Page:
Ingvar Cronhammar

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Ingvar Cronhammar: Omen (1993) in Visby, Sweden

Ingvar Cronhammar (born 17 December 1947) is a Swedish-Danish sculptor who has lived in Denmark since 1965.[1] He has gained a unique place in Danish art with his dark monumental works, often presenting an eerie confrontation between modern technology and the primitive past.

Biography[edit]

Elia (2009) in Herning, Denmark

Born in Hässleholm in the south of Sweden, he moved to Denmark in 1965 where he studied at the Jutland Art Academy in Aarhus from 1967 to 1971. Until the early 1980s, inspired by environmental art from America, his spectacular works revealed his fascination with conflict and provocation and his contempt for convention. An early example was Koncert for en hjemmeværnsmand (Concert for the Home Guard, 1969) featuring live chickens with lamps strapped to their backs. In 1979, he presented chairs draped with pigskin and a parasol with swastikas.[1]

Over the years, his works have become increasingly larger, often with a sacred look, simultaneously inducing fascination and disgust. The Gate (1988) presents an infernal machine of steel, sound, light and movement, representing a confrontation with death. The direct confrontation of work and nature is also apparent in his gigantic Elia (1989–2001) in Herning, conceived as a fire-spitting temple of dark steel.[1] His fascination with machines also produced works with animal bones, bird wings and skin, juxtaposing nature with culture and creating visions combining primitive elements with modern technology.[2]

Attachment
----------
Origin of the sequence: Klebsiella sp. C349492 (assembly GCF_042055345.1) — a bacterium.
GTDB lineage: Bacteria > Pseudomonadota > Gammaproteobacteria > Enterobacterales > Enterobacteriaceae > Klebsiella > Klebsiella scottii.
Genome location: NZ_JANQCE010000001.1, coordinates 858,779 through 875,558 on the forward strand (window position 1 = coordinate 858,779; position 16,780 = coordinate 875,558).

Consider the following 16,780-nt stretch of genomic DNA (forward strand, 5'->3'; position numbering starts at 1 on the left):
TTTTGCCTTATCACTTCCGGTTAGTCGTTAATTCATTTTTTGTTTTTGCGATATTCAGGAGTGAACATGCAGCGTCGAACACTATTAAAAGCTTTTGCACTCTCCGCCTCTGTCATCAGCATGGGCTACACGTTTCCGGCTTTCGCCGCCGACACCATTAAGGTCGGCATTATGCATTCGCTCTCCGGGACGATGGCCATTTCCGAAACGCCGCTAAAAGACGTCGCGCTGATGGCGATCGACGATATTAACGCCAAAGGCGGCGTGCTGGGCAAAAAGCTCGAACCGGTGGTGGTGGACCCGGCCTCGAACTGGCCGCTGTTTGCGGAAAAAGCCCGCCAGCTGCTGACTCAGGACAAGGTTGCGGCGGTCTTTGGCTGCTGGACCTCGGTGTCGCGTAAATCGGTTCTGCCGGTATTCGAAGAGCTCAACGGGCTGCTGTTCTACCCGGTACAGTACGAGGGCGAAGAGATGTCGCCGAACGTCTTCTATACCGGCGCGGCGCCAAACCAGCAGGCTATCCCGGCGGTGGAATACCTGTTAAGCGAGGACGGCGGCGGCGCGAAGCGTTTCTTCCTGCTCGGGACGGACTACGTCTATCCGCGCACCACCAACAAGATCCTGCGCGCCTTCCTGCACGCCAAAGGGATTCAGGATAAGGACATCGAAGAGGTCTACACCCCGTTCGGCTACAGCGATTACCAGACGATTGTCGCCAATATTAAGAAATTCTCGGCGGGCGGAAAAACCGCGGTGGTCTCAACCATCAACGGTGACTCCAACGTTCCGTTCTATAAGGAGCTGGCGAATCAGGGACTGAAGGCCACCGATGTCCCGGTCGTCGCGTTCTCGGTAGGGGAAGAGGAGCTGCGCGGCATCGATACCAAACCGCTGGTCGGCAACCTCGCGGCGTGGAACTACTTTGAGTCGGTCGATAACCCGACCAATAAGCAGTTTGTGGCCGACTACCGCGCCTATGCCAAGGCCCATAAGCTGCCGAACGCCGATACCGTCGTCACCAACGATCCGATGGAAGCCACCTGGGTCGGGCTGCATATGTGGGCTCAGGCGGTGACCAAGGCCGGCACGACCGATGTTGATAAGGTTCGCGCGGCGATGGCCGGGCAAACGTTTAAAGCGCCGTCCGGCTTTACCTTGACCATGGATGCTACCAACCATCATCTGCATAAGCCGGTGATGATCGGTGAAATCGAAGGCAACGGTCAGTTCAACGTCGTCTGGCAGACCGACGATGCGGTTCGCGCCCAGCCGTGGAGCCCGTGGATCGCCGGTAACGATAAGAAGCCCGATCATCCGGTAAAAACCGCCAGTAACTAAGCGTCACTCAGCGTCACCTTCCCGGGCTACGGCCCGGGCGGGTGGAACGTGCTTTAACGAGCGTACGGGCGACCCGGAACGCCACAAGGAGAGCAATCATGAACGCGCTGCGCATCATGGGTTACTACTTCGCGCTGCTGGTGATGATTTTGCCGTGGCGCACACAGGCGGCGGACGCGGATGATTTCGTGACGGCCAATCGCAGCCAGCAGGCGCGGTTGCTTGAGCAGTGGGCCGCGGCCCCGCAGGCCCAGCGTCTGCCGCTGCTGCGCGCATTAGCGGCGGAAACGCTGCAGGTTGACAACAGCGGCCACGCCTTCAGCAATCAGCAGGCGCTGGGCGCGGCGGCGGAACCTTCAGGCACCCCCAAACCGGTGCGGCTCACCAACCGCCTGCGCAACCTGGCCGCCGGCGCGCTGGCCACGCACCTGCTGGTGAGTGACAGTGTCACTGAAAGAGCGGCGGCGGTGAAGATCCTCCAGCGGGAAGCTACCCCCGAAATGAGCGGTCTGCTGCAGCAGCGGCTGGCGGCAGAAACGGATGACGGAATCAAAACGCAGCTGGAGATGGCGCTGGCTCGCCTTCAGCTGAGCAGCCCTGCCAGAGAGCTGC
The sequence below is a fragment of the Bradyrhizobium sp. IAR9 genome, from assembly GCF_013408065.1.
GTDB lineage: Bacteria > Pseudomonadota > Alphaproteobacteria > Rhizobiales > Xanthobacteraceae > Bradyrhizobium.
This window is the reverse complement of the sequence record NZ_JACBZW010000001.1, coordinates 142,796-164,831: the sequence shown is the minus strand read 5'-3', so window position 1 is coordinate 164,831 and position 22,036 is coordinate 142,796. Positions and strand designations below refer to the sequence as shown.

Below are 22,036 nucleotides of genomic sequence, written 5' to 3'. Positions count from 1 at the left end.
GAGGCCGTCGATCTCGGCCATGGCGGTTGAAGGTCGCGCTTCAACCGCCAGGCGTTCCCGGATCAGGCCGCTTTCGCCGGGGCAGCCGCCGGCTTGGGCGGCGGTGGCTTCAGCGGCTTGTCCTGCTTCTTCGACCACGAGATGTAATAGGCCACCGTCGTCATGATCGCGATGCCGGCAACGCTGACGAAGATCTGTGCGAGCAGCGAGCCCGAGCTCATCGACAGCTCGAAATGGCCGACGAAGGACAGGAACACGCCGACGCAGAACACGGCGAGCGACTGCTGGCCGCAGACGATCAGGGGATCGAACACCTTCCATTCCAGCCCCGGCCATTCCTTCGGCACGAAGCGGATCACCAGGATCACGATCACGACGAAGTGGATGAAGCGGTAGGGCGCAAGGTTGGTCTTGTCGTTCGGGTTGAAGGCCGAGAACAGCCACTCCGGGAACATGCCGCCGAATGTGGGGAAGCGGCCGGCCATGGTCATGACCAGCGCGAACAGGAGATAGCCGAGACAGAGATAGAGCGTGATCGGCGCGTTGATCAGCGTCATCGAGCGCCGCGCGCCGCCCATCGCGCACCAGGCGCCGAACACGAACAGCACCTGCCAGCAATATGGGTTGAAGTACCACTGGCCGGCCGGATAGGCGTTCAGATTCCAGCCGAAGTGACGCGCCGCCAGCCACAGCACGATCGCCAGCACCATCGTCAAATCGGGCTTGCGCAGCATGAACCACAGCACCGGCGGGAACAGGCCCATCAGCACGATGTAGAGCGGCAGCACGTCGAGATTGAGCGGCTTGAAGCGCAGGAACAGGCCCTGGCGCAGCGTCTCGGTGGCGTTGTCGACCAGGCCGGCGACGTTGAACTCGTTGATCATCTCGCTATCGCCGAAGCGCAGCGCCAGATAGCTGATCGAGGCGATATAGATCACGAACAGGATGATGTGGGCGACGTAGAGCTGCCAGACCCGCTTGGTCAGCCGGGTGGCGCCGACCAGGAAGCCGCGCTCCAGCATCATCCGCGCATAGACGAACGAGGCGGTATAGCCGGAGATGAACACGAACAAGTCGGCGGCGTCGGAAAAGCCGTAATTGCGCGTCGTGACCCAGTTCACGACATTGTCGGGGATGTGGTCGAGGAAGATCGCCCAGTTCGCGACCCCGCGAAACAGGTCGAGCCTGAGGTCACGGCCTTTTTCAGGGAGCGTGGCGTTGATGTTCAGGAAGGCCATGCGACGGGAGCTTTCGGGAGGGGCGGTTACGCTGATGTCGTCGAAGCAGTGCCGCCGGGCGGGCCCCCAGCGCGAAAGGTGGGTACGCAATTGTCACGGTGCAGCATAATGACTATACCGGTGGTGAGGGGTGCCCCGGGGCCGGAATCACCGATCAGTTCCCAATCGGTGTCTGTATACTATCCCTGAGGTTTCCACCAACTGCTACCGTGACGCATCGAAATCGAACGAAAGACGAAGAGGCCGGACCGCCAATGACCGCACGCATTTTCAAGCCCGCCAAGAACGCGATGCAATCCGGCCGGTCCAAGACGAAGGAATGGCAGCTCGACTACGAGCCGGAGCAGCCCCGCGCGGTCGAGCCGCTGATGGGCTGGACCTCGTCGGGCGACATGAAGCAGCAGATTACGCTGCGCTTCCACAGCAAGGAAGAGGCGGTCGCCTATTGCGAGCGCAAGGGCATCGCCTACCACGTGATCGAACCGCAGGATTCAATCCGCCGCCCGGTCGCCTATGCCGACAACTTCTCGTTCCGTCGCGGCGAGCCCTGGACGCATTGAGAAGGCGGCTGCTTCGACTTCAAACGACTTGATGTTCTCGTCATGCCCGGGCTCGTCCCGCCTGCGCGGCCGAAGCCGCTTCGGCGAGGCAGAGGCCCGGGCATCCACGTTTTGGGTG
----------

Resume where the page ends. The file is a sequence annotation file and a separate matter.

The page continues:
Cronhammar stands alone in Danish culture with his huge monumental, machine-like works which he has created with dark materials such as mahogany, steel and rubber. They can be found both in museums and as public works across the country. The Herning Museum of Contemporary Art exhibits a large collection of his works.[3]

Awards[edit]

In 1993, Cronhammar was awarded the Eckersberg Medal and, in 2003, the Thorvaldsen Medal.[2] He was decorated a Knight of the Order of the Dannebrog in 2007.[4]

References[edit]

  1. ^ a b c Lennart Gottlieb. "Ingvar Cronhammar" (in Danish). Kunstindeks Danmark & Weilbachs Kunstnerleksikon. Retrieved 3 November 2014.
  2. ^ a b "Ingvar Cronhammar" (in Danish). Den Store Danske. Retrieved 3 November 2014.
  3. ^ "Ingvar Cronhammar". heart Herning Museum of Contemporary Art. Retrieved 3 November 2014.
  4. ^ "Ingvar Cronhammar CV" (PDF) (in Danish). designmuseum.dk. Retrieved 3 November 2014.

Literature[edit]

External links[edit]